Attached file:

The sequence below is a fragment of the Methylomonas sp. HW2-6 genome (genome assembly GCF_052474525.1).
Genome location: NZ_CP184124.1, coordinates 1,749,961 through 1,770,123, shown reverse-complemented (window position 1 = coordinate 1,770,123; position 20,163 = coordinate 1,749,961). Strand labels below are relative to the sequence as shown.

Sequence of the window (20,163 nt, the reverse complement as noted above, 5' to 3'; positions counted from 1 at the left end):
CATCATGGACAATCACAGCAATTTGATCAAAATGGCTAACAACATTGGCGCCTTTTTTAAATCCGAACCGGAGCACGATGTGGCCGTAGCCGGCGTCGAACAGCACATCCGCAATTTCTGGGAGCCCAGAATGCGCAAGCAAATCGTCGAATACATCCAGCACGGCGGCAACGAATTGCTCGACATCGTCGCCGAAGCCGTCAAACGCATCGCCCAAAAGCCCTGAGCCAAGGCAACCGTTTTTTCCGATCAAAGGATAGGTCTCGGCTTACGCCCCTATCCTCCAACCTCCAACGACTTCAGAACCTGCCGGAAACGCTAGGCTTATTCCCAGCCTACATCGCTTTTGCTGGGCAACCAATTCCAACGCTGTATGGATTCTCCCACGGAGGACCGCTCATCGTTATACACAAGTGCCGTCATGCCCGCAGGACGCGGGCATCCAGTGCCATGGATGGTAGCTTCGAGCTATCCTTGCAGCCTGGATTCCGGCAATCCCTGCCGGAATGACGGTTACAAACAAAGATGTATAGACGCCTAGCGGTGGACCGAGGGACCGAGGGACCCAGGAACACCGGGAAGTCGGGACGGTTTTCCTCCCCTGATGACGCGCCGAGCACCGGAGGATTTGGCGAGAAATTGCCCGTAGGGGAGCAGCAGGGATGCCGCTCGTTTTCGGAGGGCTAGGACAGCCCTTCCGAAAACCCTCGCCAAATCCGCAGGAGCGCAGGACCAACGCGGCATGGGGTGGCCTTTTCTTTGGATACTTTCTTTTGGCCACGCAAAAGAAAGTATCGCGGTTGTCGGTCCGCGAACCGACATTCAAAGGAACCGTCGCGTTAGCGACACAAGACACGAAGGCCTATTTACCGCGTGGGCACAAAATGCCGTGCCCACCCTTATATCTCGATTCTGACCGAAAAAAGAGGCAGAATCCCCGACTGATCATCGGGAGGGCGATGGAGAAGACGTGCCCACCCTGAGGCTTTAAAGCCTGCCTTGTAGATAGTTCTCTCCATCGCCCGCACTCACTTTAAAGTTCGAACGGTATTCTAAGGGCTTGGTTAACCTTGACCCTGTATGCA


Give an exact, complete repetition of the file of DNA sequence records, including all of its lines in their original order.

The sequence below is a fragment of the Methylomonas sp. HW2-6 genome (genome assembly GCF_052474525.1).
Genome location: NZ_CP184124.1, coordinates 1,749,961 through 1,770,123, shown reverse-complemented (window position 1 = coordinate 1,770,123; position 20,163 = coordinate 1,749,961). Strand labels below are relative to the sequence as shown.

Sequence of the window (20,163 nt, the reverse complement as noted above, 5' to 3'; positions counted from 1 at the left end):
CATCATGGACAATCACAGCAATTTGATCAAAATGGCTAACAACATTGGCGCCTTTTTTAAATCCGAACCGGAGCACGATGTGGCCGTAGCCGGCGTCGAACAGCACATCCGCAATTTCTGGGAGCCCAGAATGCGCAAGCAAATCGTCGAATACATCCAGCACGGCGGCAACGAATTGCTCGACATCGTCGCCGAAGCCGTCAAACGCATCGCCCAAAAGCCCTGAGCCAAGGCAACCGTTTTTTCCGATCAAAGGATAGGTCTCGGCTTACGCCCCTATCCTCCAACCTCCAACGACTTCAGAACCTGCCGGAAACGCTAGGCTTATTCCCAGCCTACATCGCTTTTGCTGGGCAACCAATTCCAACGCTGTATGGATTCTCCCACGGAGGACCGCTCATCGTTATACACAAGTGCCGTCATGCCCGCAGGACGCGGGCATCCAGTGCCATGGATGGTAGCTTCGAGCTATCCTTGCAGCCTGGATTCCGGCAATCCCTGCCGGAATGACGGTTACAAACAAAGATGTATAGACGCCTAGCGGTGGACCGAGGGACCGAGGGACCCAGGAACACCGGGAAGTCGGGACGGTTTTCCTCCCCTGATGACGCGCCGAGCACCGGAGGATTTGGCGAGAAATTGCCCGTAGGGGAGCAGCAGGGATGCCGCTCGTTTTCGGAGGGCTAGGACAGCCCTTCCGAAAACCCTCGCCAAATCCGCAGGAGCGCAGGACCAACGCGGCATGGGGTGGCCTTTTCTTTGGATACTTTCTTTTGGCCACGCAAAAGAAAGTATCGCGGTTGTCGGTCCGCGAACCGACATTCAAAGGAACCGTCGCGTTAGCGACACAAGACACGAAGGCCTATTTACCGCGTGGGCACAAAATGCCGTGCCCACCCTTATATCTCGATTCTGACCGAAAAAAGAGGCAGAATCCCCGACTGATCATCGGGAGGGCGATGGAGAAGACGTGCCCACCCTGAGGCTTTAAAGCCTGCCTTGTAGATAGTTCTCTCCATCGCCCGCACTCACTTTAAAGTTCGAACGGTATTCTAAGGGCTTGGTTAACCTTGACCCTGTATGCA